• Our latest IG inspection report exhibits a Navy-wide attempt to make no mistakes in the belief that the way to be perfect is to follow rules and regulations, instead of seeking new modes of effective teaching, such as distance learning. At the Naval Postgraduate School our number of lawyers, safety inspectors, examinations, briefings, and administrative staff to assure security, perfect record keeping, accounting, suicide prevention, equal opportunity for minorities, women’s rights, flawless energy conservation, and safe travel exhibit Navy priorities on compliance with rules better than my mere words can do. The first evidence of Navy ossification is that we promote people to positions of authority who take no risks, comply with the rules, and never make a mistake. It is a society that rewards doing nothing perfectly.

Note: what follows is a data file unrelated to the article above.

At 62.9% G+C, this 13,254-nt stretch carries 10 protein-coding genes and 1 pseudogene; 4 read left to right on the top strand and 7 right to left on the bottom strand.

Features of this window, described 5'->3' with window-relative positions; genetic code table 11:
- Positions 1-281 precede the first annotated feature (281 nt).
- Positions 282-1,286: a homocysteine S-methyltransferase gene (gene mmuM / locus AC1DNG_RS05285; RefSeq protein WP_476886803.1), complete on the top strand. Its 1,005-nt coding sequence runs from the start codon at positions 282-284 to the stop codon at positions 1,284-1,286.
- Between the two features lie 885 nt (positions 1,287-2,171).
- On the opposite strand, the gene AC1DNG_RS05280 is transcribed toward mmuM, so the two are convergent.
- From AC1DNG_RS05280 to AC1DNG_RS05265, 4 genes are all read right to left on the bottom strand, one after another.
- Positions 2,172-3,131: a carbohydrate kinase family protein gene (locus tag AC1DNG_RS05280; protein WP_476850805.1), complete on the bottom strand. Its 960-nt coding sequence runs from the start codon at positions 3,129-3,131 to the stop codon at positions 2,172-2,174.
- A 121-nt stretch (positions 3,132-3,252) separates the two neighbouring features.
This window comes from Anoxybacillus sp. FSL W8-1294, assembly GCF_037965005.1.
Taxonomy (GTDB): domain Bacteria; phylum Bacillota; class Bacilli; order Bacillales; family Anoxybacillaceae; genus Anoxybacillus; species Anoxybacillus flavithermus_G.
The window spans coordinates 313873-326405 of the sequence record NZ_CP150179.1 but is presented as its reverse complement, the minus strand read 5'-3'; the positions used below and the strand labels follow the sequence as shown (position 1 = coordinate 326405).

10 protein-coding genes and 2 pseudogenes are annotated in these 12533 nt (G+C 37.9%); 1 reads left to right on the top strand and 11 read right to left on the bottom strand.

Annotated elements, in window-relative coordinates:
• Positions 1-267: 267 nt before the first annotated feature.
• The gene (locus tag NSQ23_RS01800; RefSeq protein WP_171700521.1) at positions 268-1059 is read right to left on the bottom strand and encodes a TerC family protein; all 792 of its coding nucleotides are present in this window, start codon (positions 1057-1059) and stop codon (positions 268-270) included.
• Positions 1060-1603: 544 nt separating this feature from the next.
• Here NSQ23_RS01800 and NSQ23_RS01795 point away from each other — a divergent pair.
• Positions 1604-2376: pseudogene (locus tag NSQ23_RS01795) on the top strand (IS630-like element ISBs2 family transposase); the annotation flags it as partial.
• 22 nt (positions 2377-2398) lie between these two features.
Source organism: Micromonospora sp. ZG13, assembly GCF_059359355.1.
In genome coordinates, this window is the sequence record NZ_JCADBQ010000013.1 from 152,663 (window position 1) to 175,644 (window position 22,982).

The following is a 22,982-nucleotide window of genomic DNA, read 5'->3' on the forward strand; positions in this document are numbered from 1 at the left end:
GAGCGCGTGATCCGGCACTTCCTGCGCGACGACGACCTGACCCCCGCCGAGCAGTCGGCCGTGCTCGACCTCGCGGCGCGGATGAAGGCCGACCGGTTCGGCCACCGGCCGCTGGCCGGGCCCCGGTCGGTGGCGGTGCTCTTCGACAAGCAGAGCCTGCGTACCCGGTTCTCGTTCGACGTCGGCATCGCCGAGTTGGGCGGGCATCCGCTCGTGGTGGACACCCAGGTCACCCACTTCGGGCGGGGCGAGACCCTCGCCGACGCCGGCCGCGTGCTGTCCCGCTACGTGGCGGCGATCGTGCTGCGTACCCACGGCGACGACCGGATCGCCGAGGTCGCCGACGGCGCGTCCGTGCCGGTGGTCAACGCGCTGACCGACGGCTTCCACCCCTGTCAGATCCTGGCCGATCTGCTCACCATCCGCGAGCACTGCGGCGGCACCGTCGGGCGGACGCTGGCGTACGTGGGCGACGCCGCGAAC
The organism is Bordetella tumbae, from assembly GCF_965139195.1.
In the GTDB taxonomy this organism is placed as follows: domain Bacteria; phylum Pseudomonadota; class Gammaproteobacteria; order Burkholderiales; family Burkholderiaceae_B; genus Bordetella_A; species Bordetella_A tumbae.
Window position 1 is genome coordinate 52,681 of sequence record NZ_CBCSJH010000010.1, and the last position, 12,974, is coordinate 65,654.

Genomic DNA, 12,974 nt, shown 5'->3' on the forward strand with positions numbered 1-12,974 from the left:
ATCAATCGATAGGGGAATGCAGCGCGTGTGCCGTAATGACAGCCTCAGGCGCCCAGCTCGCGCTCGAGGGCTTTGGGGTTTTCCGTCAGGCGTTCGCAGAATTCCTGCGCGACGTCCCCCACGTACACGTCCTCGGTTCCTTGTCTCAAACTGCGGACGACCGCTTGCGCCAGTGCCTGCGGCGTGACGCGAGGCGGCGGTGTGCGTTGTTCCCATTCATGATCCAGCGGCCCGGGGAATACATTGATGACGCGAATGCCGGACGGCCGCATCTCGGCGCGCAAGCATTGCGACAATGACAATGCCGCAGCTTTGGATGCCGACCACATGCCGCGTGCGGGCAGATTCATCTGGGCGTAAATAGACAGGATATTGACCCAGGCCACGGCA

• The second problem is one that all big organizations suffer from, but is worst when they are big government organizations. I call it diseconomies of scale. There is such a thing as critical mass. Until an organization is large enough to produce a product effectively it cannot produce one efficiently. Henry Ford and his mass production symbolize the beginning of large-scale, efficient production. He also symbolizes the diseconomies of getting so big that General Motors almost destroyed Ford with a more modern auto while Ford procrastinated and sold Model T’s for “just one more year.” Ford had become efficient but ineffective because its bureaucracy had destroyed its ability to innovate. Fifty years later the whole Detroit auto industry almost died when foreign builders of cars and trucks—aided by cheap transportation—stole our market with better vehicles than Detroit’s stodgy, complacent, auto designers were producing. A modern example is Google. Like the World Wide Web, Wikipedia, and other computer technologies, its critical mass is very big. Google has achieved a critical mass and is enjoying successful economies of scale. But Google, like Apple, must innovate to stay ahead of the competition. If government doesn’t interfere to bail out the losers, or inhibit start-ups who have better ideas, diseconomies of scale in the commercial world will be obvious when the competition forces innovation or death. The high-tech world is littered with corpses of big organizations that could not adapt.